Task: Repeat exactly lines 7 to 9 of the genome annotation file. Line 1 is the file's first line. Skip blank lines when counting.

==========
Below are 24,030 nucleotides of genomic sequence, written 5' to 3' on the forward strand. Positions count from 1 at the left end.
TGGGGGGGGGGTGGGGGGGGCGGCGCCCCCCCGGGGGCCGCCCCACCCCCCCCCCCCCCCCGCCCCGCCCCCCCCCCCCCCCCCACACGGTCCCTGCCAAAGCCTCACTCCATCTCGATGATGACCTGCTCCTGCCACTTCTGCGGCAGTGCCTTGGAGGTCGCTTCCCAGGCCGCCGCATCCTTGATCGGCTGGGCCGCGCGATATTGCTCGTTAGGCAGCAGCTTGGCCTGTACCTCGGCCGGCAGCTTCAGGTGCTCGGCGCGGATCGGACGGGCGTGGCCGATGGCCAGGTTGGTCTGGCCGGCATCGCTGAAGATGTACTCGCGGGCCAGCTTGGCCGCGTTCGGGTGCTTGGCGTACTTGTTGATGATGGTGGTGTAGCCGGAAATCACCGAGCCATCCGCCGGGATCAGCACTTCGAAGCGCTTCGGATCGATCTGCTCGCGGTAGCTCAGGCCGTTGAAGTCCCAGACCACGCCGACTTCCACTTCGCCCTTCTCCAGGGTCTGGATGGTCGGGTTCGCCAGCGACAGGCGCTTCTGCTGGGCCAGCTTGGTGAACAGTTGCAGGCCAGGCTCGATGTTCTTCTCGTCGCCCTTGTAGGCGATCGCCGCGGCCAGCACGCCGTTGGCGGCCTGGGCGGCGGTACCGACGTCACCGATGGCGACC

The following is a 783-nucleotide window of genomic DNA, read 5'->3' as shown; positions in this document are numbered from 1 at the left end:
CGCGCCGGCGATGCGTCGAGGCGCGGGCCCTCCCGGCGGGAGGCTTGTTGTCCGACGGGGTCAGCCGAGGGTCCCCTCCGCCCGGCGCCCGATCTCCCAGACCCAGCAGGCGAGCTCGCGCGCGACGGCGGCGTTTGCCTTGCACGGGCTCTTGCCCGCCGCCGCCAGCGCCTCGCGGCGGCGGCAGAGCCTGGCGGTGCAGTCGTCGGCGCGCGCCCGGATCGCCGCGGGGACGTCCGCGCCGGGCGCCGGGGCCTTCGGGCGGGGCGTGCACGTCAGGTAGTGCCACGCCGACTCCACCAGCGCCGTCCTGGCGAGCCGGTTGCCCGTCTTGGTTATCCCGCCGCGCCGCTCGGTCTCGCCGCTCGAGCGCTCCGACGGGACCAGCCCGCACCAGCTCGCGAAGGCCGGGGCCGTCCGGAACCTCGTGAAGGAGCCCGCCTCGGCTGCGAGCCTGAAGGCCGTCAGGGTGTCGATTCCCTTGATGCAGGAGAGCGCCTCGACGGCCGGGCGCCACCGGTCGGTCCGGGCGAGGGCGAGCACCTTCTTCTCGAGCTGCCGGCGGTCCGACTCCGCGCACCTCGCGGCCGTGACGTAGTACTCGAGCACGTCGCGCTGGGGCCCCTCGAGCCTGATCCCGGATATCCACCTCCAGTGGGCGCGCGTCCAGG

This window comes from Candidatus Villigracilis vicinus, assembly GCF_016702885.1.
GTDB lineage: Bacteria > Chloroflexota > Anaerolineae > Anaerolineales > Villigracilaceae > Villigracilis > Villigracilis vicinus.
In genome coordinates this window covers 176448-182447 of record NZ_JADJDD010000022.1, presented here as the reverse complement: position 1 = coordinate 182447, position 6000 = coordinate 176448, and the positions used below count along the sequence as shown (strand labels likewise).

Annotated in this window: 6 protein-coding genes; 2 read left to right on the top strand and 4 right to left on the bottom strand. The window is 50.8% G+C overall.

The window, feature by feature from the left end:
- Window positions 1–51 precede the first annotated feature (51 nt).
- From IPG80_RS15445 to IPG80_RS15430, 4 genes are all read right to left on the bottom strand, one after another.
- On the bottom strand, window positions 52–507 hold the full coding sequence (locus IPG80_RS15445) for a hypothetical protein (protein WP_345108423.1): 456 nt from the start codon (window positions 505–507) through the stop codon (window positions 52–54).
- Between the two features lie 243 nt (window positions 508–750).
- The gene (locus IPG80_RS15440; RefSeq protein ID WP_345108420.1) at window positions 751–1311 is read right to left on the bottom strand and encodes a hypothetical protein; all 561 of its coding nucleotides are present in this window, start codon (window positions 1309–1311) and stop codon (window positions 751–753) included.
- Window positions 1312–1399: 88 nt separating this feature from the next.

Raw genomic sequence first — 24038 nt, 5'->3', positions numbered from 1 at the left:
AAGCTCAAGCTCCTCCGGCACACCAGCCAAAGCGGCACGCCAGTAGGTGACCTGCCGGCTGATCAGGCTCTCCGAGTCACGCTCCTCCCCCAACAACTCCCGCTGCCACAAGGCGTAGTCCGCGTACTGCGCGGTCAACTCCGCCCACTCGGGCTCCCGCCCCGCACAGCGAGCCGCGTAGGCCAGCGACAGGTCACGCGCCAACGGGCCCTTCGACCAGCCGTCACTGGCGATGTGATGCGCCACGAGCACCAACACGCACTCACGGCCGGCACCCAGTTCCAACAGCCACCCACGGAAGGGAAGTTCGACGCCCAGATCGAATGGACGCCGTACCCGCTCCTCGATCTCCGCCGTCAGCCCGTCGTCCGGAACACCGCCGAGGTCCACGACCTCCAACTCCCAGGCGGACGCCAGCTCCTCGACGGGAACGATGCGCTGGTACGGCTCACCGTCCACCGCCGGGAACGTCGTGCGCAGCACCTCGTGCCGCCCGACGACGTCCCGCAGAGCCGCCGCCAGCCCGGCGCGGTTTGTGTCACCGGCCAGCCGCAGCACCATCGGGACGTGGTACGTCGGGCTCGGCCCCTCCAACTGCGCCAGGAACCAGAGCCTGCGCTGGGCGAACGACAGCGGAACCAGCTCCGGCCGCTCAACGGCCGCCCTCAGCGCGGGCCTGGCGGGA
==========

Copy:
In genome coordinates this window covers 176448-182447 of record NZ_JADJDD010000022.1, presented here as the reverse complement: position 1 = coordinate 182447, position 6000 = coordinate 176448, and the positions used below count along the sequence as shown (strand labels likewise).

Annotated in this window: 6 protein-coding genes; 2 read left to right on the top strand and 4 right to left on the bottom strand. The window is 50.8% G+C overall.

The window, feature by feature from the left end: